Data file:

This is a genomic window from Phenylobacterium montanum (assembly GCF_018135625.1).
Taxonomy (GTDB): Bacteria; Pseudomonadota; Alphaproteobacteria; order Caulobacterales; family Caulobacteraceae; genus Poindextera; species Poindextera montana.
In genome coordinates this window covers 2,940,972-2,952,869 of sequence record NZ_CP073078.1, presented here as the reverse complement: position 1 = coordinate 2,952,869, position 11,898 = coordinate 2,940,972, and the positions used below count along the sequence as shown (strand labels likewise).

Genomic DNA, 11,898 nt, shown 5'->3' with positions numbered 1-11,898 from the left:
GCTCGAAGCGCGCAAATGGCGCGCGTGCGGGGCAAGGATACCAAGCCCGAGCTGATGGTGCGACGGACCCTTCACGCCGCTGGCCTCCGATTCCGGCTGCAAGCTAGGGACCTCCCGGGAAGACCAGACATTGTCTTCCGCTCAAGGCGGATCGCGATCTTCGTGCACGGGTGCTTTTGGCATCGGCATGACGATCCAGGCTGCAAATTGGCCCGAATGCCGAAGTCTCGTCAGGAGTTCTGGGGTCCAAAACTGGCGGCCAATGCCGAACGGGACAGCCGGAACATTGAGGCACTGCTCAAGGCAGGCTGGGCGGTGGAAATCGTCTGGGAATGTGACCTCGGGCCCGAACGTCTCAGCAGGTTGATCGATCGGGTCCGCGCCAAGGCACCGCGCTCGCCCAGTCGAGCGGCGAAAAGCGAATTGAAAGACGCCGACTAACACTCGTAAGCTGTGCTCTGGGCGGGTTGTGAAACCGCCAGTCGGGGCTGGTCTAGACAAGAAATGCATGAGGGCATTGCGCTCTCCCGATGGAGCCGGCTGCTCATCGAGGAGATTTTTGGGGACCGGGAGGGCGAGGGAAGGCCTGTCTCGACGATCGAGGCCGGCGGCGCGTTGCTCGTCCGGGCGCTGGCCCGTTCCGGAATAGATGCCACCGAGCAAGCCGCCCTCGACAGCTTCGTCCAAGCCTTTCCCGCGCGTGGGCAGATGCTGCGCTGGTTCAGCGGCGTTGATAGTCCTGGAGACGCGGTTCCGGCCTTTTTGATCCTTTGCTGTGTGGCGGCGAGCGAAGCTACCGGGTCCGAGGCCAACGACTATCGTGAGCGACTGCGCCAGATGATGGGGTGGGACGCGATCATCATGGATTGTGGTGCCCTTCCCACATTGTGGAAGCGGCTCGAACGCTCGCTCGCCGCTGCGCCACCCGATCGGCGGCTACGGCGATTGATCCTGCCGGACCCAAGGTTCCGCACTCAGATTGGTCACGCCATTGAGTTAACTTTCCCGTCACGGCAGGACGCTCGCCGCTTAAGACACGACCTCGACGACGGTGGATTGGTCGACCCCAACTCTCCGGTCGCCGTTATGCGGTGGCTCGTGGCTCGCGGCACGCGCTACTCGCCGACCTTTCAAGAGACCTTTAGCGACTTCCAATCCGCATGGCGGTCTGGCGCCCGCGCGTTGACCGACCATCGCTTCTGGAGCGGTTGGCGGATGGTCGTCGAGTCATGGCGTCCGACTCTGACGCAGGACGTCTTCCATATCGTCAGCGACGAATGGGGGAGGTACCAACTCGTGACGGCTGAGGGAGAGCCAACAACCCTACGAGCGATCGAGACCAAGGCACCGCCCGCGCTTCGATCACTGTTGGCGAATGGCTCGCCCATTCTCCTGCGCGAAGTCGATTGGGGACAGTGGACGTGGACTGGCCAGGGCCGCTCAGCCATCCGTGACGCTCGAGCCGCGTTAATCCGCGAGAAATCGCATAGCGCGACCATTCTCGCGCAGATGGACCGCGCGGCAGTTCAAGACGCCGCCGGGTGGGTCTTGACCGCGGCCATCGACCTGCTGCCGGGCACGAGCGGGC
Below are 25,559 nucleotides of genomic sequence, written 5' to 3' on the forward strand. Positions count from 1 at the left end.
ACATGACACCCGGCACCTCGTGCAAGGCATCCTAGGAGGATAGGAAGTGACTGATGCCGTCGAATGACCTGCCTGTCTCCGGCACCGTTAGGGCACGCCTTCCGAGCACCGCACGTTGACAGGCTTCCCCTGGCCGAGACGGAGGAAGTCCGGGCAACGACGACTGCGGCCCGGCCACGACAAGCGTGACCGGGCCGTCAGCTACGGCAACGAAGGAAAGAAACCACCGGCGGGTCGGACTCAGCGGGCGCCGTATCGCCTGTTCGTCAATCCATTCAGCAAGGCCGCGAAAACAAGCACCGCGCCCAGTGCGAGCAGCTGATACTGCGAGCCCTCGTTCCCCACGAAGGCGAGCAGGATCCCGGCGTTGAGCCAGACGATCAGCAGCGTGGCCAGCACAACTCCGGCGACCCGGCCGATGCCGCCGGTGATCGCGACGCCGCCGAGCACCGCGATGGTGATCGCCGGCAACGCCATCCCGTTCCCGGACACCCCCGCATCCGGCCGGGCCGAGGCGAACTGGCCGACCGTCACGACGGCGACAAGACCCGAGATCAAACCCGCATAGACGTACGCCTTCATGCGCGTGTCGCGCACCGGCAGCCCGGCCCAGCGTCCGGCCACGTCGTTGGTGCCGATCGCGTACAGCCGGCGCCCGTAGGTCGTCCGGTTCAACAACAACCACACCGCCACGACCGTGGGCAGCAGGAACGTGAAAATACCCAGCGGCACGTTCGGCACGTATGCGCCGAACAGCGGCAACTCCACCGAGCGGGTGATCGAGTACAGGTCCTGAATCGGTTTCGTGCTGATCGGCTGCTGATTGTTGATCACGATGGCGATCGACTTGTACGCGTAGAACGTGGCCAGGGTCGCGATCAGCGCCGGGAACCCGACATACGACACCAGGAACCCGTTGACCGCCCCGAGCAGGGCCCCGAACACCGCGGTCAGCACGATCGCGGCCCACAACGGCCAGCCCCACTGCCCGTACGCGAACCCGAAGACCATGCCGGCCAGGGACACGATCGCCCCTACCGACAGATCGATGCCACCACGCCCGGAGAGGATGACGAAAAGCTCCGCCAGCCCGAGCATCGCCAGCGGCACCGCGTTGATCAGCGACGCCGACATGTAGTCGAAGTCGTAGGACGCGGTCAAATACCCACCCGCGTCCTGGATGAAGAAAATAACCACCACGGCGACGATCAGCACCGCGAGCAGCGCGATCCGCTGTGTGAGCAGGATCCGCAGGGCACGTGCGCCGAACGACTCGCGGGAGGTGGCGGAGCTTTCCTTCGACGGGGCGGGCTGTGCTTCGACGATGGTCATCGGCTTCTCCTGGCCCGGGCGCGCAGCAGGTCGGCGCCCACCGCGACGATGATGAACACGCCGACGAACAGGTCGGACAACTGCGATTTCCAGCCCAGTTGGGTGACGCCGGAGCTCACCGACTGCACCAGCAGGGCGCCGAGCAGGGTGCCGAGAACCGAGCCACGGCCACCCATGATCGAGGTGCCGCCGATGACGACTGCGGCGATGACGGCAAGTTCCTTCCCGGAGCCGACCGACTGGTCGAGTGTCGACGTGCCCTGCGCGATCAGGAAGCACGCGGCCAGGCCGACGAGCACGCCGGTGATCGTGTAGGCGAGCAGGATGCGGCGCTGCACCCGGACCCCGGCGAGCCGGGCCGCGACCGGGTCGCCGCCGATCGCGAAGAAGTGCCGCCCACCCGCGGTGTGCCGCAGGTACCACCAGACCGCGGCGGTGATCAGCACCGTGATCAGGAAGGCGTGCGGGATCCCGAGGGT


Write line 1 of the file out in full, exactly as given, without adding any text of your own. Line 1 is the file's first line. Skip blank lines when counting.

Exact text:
This is a genomic window from Phenylobacterium montanum (assembly GCF_018135625.1).